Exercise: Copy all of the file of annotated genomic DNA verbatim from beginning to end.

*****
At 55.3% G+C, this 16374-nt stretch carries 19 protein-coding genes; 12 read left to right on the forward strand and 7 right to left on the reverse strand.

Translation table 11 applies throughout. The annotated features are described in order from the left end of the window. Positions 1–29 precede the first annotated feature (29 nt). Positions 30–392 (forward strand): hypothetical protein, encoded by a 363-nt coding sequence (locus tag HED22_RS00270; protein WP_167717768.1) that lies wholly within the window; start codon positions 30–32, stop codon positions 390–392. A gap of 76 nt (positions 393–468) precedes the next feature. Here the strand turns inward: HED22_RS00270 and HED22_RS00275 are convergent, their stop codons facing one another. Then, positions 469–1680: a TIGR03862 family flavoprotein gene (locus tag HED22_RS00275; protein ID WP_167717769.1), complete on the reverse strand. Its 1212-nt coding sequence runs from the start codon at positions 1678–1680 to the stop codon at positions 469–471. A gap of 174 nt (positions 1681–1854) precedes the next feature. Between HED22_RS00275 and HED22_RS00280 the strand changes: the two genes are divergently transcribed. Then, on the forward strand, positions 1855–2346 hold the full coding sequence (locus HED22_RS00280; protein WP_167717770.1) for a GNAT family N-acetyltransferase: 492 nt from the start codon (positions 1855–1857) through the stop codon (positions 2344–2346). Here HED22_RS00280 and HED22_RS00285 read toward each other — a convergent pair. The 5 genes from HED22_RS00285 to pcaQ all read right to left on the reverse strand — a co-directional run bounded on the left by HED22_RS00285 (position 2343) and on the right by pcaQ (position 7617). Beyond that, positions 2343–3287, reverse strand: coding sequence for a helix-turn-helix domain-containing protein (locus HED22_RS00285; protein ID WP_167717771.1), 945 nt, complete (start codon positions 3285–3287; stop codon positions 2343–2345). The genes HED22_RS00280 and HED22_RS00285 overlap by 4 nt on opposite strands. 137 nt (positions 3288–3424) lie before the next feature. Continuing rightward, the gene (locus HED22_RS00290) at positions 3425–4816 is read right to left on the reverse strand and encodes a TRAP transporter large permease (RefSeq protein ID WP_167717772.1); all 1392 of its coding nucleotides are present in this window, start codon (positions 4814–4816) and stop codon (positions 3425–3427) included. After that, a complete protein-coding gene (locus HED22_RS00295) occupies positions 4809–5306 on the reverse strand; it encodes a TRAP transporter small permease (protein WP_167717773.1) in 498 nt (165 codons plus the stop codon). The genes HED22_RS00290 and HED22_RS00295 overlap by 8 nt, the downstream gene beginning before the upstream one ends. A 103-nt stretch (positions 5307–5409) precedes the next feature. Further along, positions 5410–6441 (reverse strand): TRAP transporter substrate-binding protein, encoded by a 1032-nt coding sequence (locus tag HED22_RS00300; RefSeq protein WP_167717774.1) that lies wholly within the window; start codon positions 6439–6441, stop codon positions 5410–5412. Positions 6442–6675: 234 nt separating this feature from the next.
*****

At 55.3% G+C, this 16374-nt stretch carries 19 protein-coding genes; 12 read left to right on the forward strand and 7 right to left on the reverse strand.

Translation table 11 applies throughout. The annotated features are described in order from the left end of the window. Positions 1–29 precede the first annotated feature (29 nt). Positions 30–392 (forward strand): hypothetical protein, encoded by a 363-nt coding sequence (locus tag HED22_RS00270; protein WP_167717768.1) that lies wholly within the window; start codon positions 30–32, stop codon positions 390–392. A gap of 76 nt (positions 393–468) precedes the next feature. Here the strand turns inward: HED22_RS00270 and HED22_RS00275 are convergent, their stop codons facing one another. Then, positions 469–1680: a TIGR03862 family flavoprotein gene (locus tag HED22_RS00275; protein ID WP_167717769.1), complete on the reverse strand. Its 1212-nt coding sequence runs from the start codon at positions 1678–1680 to the stop codon at positions 469–471. A gap of 174 nt (positions 1681–1854) precedes the next feature. Between HED22_RS00275 and HED22_RS00280 the strand changes: the two genes are divergently transcribed. Then, on the forward strand, positions 1855–2346 hold the full coding sequence (locus HED22_RS00280; protein WP_167717770.1) for a GNAT family N-acetyltransferase: 492 nt from the start codon (positions 1855–1857) through the stop codon (positions 2344–2346). Here HED22_RS00280 and HED22_RS00285 read toward each other — a convergent pair. The 5 genes from HED22_RS00285 to pcaQ all read right to left on the reverse strand — a co-directional run bounded on the left by HED22_RS00285 (position 2343) and on the right by pcaQ (position 7617). Beyond that, positions 2343–3287, reverse strand: coding sequence for a helix-turn-helix domain-containing protein (locus HED22_RS00285; protein ID WP_167717771.1), 945 nt, complete (start codon positions 3285–3287; stop codon positions 2343–2345). The genes HED22_RS00280 and HED22_RS00285 overlap by 4 nt on opposite strands. 137 nt (positions 3288–3424) lie before the next feature. Continuing rightward, the gene (locus HED22_RS00290) at positions 3425–4816 is read right to left on the reverse strand and encodes a TRAP transporter large permease (RefSeq protein ID WP_167717772.1); all 1392 of its coding nucleotides are present in this window, start codon (positions 4814–4816) and stop codon (positions 3425–3427) included. After that, a complete protein-coding gene (locus HED22_RS00295) occupies positions 4809–5306 on the reverse strand; it encodes a TRAP transporter small permease (protein WP_167717773.1) in 498 nt (165 codons plus the stop codon). The genes HED22_RS00290 and HED22_RS00295 overlap by 8 nt, the downstream gene beginning before the upstream one ends. A 103-nt stretch (positions 5307–5409) precedes the next feature. Further along, positions 5410–6441 (reverse strand): TRAP transporter substrate-binding protein, encoded by a 1032-nt coding sequence (locus tag HED22_RS00300; RefSeq protein WP_167717774.1) that lies wholly within the window; start codon positions 6439–6441, stop codon positions 5410–5412. Positions 6442–6675: 234 nt separating this feature from the next.